Venice for paddlers

Paddling in Venice

Tomorrow I’m off for Venice for a week’s paddling. I’ve never paddled in Venice before, so I’m really looking forward to it. I’ll be going with my friend Jes. Marco from Venice will pick us up at the airport, and he has kindly agreed to lend us two of his kayaks for the week. Marco will attend the 10 Elba Mare Maratona in the weekend, after which he will join us in Venice for the rest of our stay there.

Kayaking in the canals of VeniceWe’ll be paddling in the Adriatic Sea, in the lagoon of Venice and in the city itself. I’ll post pictures and details as soon as I’m back.

The weather forecast for Venice is wonderful. Sunny, clear sky, 25-30° C during the day, 20° C in the night, and moderate winds, 4-6 m/s. Some forecasts indicate the possibility of occasional thunderstorms, so I’ll bring my jacket and my Tilley hat.

I’m organising a trip to Venice in september, in collaboration with in Denmark and the sea kayaking coach Marco Ballarin in Venice. We’ll be staying in a camping, Marco will organise rental of kayaks and other gear, and Kajakhotellet will take care of booking and payment and provide additional coaches.

Kayaking in VeniceThe trip is planned for September 10-15, and participation is open to all. The price has not been set yet, that is in part what this week in Venice is about, but it will include camping, kayak and other gear, coaches and guides fluent in English, Italian and Danish, and a welcome dinner. The price does not include air fare to and from Venice, as we do not know where the participants will come from. It will be possible to extend the stay in Venice by appointment with the camping and Marco.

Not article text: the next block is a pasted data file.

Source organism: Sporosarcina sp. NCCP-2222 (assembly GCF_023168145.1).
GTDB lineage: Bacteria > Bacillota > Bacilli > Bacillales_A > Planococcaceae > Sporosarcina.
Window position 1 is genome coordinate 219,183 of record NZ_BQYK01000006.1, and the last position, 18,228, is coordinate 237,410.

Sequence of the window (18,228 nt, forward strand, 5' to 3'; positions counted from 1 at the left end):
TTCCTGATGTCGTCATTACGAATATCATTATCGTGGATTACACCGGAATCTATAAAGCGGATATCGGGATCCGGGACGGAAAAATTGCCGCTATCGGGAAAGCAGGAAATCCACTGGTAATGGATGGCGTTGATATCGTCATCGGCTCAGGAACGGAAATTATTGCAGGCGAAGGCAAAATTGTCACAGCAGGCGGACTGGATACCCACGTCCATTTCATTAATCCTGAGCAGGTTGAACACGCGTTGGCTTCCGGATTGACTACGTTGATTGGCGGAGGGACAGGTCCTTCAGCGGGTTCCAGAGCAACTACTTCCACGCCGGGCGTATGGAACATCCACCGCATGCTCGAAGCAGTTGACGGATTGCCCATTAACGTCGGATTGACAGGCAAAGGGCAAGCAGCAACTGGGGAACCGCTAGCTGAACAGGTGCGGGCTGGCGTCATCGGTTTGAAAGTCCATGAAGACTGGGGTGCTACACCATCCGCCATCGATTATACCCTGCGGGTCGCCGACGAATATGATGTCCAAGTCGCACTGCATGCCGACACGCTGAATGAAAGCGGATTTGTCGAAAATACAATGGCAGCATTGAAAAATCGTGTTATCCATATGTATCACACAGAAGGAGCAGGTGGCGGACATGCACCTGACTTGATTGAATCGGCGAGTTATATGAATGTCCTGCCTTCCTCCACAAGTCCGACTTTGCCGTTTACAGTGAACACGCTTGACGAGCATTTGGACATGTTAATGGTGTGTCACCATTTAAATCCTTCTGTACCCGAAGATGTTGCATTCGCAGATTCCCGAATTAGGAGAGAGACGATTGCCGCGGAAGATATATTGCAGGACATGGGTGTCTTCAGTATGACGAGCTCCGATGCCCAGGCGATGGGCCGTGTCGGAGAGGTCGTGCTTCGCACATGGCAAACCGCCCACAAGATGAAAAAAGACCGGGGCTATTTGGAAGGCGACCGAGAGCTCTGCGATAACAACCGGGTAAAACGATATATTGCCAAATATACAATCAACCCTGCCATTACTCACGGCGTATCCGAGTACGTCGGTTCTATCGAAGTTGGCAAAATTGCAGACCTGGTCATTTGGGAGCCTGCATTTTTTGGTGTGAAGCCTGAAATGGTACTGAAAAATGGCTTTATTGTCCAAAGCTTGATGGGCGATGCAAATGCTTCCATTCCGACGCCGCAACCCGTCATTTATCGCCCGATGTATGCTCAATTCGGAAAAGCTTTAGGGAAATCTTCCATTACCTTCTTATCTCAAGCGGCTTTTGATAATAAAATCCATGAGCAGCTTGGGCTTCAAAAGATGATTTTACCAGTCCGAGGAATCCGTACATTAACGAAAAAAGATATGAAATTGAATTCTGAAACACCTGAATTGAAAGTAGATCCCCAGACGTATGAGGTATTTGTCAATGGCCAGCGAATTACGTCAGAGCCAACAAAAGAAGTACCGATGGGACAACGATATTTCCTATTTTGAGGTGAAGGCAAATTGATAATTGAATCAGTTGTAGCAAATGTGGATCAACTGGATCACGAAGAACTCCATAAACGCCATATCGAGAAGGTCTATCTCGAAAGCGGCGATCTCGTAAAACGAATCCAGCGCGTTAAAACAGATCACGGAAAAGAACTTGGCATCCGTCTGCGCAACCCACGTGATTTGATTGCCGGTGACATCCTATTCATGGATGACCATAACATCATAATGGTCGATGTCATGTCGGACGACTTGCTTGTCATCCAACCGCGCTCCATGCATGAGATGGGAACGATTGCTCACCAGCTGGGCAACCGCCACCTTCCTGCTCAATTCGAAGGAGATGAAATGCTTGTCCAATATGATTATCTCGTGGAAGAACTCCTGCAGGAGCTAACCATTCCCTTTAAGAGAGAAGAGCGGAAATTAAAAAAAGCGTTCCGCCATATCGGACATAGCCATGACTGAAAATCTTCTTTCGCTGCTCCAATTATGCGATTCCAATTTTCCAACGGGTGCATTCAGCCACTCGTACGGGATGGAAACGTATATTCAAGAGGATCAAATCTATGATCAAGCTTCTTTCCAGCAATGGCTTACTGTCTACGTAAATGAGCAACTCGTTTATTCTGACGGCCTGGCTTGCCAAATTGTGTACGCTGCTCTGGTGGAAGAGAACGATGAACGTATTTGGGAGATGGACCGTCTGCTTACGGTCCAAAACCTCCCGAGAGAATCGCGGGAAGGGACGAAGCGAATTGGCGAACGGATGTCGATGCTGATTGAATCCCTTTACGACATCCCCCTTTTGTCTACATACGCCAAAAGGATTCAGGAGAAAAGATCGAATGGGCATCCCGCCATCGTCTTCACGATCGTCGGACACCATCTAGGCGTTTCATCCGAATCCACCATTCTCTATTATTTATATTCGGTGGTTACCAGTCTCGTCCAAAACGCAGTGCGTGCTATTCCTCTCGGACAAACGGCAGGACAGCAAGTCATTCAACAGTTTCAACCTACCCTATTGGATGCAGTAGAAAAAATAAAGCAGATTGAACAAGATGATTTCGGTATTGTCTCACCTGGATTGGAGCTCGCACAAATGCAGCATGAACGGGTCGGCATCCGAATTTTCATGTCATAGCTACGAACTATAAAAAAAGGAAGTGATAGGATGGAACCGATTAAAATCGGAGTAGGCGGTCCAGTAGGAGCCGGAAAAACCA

If you’re interested in coming to Venice to paddle in September, then drop me a note at, and I will make sure you receive updates by email when we have a price, a more detailed programme and booking information.


Bird watching

I know most of the sea birds species in Copenhagen from my daily walks with the dog, but since I started paddling I have seen other species you don’t normally see in town.

In the city we have Mallard, Coot, Tufted Duck, Great Crested Grebe, Mute Swan, Grey Heron, Greylag Goose, and several species of seagulls.

The Common EiderThe “new” birds I have seen are the Common Eider (they breed in large numbers on Saltholm), the Great Cormorant, the Canada Goose and the red beaked wading bird I saw yesterday might have been a Eurasian Oystercatcher though I remember the colours a bit differently.